The new tax year brings a number of changes to the pensions world, not least the first round of phasing for auto-enrolled employees.
Alongside these, thresholds for pensionable contributions and taxable pay are changing, and the Scottish government's income tax bands diverge from the rest of the UK.
PP rounds up all the changes taking effect today.
Today marks the first part of phasing for automatic enrolment (AE) contributions, with total minimum contribution rates rising from 2% to 5%, made up of a minimum of 2% from the employer and the rest from the employee.
At the same time, the range of qualifying earnings has moved, with the lower earnings threshold rising from £5,876 to £6,032, and the higher earnings threshold shifting from £45,000 to £46,350.
Consequently, an employee earning £10,000 will see their total annual pension contributions soar from £82.48 to £198.40.
Similarly, for someone earning the median full-time wage of £28,758 - as estimated by the Office for National Statistics - total annual contributions will increase from £457.64 to £1,136.30.
Recent research by the National Employment Savings Trust (NEST) found most savers felt about pensions ahead of the rate rise.
But JLT Employee Benefits head of defined contribution (DC) investment consulting Maria Nazarova-Doyle said it was important default funds are high quality.
"Enforcing greater pension contributions will not be the panacea the government hopes it will be," she said. "Whilst greater retirement savings are to be universally encouraged, the benefits of the increase will be eroded significantly if it is not accompanied by a review of the default investment strategy of a DC pension scheme."
2) Take-home pay
The increase in AE contributions will be slightly, but not totally, mitigated by changes to the personal tax allowance and National Insurance (NI) primary threshold, which are both increasing.
The annual personal tax allowance has risen from £11,500 to £11,850, while the weekly NI primary threshold has grown from £157 to £162.
Together, for the majority of savers, these increase take-home pay by £8.43 per month - or £2.60 for savers earning between around £8,400 and £11,850.
Alongside all these, minimum wages for all age groups have risen by between 20 pence an hour to 33 pence an hour, while salaried workers may also receive a pay rise.
Meanwhile the threshold post-2012 graduates must earn before paying back their student loan has risen from £21,000 to £25,000. For pre-2012 graduates, the threshold is rising from £17,775 to £18,330.
Altogether, the take-home pay increase will offset some of the AE rate rise increase.
3) Scottish income tax
Scottish workers diverge from the rest of the UK today as their government increased the number of income tax bands to six in total, compared to four for the rest of the UK.
The new bands are:
- 0% for earnings up to £11,850
- 19% for earnings between £11,851 and £13,850
- 20% for earnings between £13,851 and £24,000
- 21% for earnings between £24,001 and £44,273
- 41% for earnings between £44,274 and £150,000
- 46% for earnings over £150,000
HMRC has confirmed that Scottish employers can continue to apply automatic tax relief at the basic rate of 20% under the new bands, although those employees paying 21% tax will have to separately make a specific claim to gain the extra 1% tax relief.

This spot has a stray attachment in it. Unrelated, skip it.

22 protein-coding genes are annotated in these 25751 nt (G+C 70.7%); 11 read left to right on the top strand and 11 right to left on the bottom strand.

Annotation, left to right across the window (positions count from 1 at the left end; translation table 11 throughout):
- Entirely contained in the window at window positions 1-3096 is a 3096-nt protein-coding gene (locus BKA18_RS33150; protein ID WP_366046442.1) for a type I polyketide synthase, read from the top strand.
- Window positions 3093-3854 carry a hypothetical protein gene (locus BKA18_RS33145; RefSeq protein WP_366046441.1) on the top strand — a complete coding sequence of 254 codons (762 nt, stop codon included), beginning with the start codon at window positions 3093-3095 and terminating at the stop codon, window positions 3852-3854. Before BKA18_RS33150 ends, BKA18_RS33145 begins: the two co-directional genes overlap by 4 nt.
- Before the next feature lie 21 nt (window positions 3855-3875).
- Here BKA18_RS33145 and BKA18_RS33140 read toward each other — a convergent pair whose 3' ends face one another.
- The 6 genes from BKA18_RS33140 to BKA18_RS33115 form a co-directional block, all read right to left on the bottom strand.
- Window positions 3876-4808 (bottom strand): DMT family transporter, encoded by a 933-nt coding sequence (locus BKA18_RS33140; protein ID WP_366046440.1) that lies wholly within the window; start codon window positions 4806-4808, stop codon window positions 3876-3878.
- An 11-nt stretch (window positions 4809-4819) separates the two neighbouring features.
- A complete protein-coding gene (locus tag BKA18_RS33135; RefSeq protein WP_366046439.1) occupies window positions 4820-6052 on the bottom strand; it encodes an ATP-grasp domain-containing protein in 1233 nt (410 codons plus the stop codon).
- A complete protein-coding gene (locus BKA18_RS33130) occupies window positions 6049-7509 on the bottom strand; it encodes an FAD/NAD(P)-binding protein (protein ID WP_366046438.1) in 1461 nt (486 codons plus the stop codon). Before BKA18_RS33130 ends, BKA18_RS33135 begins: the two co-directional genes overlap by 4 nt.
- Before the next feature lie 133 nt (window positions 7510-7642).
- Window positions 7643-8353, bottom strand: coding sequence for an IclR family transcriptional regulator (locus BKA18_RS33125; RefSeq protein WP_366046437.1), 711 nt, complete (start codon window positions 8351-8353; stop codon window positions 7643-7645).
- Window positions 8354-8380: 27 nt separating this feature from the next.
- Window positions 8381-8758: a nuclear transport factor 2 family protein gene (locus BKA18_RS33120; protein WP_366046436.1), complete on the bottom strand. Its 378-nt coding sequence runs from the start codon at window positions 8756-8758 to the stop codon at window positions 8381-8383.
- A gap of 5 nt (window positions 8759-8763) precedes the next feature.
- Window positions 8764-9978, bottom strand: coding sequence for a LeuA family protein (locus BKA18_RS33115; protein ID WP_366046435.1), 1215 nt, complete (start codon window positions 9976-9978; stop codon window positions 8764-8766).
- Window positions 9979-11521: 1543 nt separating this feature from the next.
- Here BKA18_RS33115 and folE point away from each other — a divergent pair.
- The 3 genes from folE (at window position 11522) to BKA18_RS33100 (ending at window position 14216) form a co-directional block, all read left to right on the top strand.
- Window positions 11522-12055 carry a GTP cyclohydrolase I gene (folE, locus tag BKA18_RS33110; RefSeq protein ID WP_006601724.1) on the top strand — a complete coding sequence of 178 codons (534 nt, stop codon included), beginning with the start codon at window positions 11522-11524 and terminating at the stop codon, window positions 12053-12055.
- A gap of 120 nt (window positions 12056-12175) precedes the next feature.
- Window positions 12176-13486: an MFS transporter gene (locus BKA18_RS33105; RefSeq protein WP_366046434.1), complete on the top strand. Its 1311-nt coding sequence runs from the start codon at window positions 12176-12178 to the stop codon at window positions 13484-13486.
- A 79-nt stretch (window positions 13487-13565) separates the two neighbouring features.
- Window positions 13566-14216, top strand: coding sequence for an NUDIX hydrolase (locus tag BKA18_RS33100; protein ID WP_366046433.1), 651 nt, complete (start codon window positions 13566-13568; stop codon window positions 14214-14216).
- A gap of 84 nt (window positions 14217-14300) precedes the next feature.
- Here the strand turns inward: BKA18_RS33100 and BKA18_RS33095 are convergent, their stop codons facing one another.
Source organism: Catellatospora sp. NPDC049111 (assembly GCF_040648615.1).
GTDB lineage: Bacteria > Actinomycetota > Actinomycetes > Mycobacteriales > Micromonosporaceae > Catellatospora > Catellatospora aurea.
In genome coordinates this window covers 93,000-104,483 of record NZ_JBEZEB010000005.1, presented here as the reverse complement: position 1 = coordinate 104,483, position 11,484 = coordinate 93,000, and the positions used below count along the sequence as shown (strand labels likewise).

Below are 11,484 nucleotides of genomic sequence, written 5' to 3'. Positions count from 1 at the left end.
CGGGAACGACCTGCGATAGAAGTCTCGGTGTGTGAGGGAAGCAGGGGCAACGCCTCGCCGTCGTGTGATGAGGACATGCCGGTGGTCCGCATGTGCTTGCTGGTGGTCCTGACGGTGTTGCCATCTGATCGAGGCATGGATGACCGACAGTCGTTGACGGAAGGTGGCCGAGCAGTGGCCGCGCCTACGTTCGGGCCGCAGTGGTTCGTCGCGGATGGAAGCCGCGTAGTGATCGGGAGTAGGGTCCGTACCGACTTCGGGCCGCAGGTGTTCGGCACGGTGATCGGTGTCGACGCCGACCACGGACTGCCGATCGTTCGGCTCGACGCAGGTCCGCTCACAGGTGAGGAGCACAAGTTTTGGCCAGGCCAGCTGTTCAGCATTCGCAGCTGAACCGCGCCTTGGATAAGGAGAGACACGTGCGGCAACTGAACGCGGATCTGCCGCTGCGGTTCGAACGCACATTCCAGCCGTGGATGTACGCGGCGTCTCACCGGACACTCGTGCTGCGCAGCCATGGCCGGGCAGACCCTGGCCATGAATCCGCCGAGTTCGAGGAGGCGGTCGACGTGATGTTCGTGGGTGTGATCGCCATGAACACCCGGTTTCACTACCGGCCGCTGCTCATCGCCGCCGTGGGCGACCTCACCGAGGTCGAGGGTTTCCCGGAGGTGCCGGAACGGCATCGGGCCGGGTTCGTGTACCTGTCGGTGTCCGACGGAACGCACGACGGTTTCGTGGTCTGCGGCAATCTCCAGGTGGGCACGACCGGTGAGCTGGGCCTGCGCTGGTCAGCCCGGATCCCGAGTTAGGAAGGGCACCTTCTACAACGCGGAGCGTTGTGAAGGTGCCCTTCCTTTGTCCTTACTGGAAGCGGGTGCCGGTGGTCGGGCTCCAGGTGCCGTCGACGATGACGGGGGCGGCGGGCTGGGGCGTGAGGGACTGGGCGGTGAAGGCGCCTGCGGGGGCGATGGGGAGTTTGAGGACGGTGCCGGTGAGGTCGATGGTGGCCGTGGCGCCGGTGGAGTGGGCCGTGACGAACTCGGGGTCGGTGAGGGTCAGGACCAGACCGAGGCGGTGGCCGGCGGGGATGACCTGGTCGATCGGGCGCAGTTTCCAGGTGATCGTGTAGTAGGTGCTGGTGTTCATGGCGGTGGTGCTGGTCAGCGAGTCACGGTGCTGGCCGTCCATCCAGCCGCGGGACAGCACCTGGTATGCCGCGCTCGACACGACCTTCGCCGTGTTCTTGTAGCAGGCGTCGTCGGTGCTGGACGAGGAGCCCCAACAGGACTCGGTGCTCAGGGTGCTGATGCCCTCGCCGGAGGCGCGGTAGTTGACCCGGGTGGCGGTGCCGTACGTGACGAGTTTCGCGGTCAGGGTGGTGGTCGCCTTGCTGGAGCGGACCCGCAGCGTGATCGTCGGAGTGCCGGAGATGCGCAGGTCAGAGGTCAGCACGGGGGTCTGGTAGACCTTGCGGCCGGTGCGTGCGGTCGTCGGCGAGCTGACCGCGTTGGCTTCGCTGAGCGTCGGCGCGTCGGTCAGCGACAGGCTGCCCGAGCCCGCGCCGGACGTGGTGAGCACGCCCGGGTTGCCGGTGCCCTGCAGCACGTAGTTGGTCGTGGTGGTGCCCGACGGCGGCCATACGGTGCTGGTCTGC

Brown Shipley Edinburgh head Paul Embleton said the changes will have a "notable impact".
"Overall the changes will mean that anybody earning above £26,000 will pay more income tax than in the rest of the UK," he said. "Scottish savers and investors now enter a more complex environment, as the new income tax rates and bands set a precedent for Scotland that could well see Holyrood move further from the system in the rest of the UK in future years."
4) Lifetime allowance
In November last year, during the Autumn Budget, the Lifetime Allowance (LTA) was confirmed as rising in line with the Consumer Prices Index (CPI) from today.
This means savers will benefit from a 3% uplift - calculated as the inflation between September 2016 and September 2017 - to the LTA, with it rising from £1m to £1.03m.
5) Mandatory disclosure rules
New investment cost and charges disclosure rules have come into force today, requiring trust-based defined contribution (DC) schemes, including master trusts, to publish information to members, beneficiaries and recognised trade unions for all investment options.
The information must be made public on an annual basis, both in a members' annual benefit statement and an online publication, and should include the compounding effect of charges.
Trustees who fail to comply could be fined up to £5,000, while organisations face up to a £50,000 penalty, subject to The Pensions Regulator's discretion.
6) State pension increases
All state pension allowances have also increased today by CPI, as the triple lock continues to apply for both the new state pension and the basic state pension. The additional state pension rises by CPI as default.
This means the basic state pension has grown from £122.30 to £125.95 thanks to the government guarantee that the payment will grow each year at the highest of wage growth, CPI, or 2.5%. As September's CPI figure was 3%, this is the highest amount.
Meanwhile, the additional state pension, which depends on earnings during working life, also increased by 3% up to a maximum of £172.28 per week.
The new state pension, which came into force in 2016, also increased today, growing from £159.55 to £164.35 a week.
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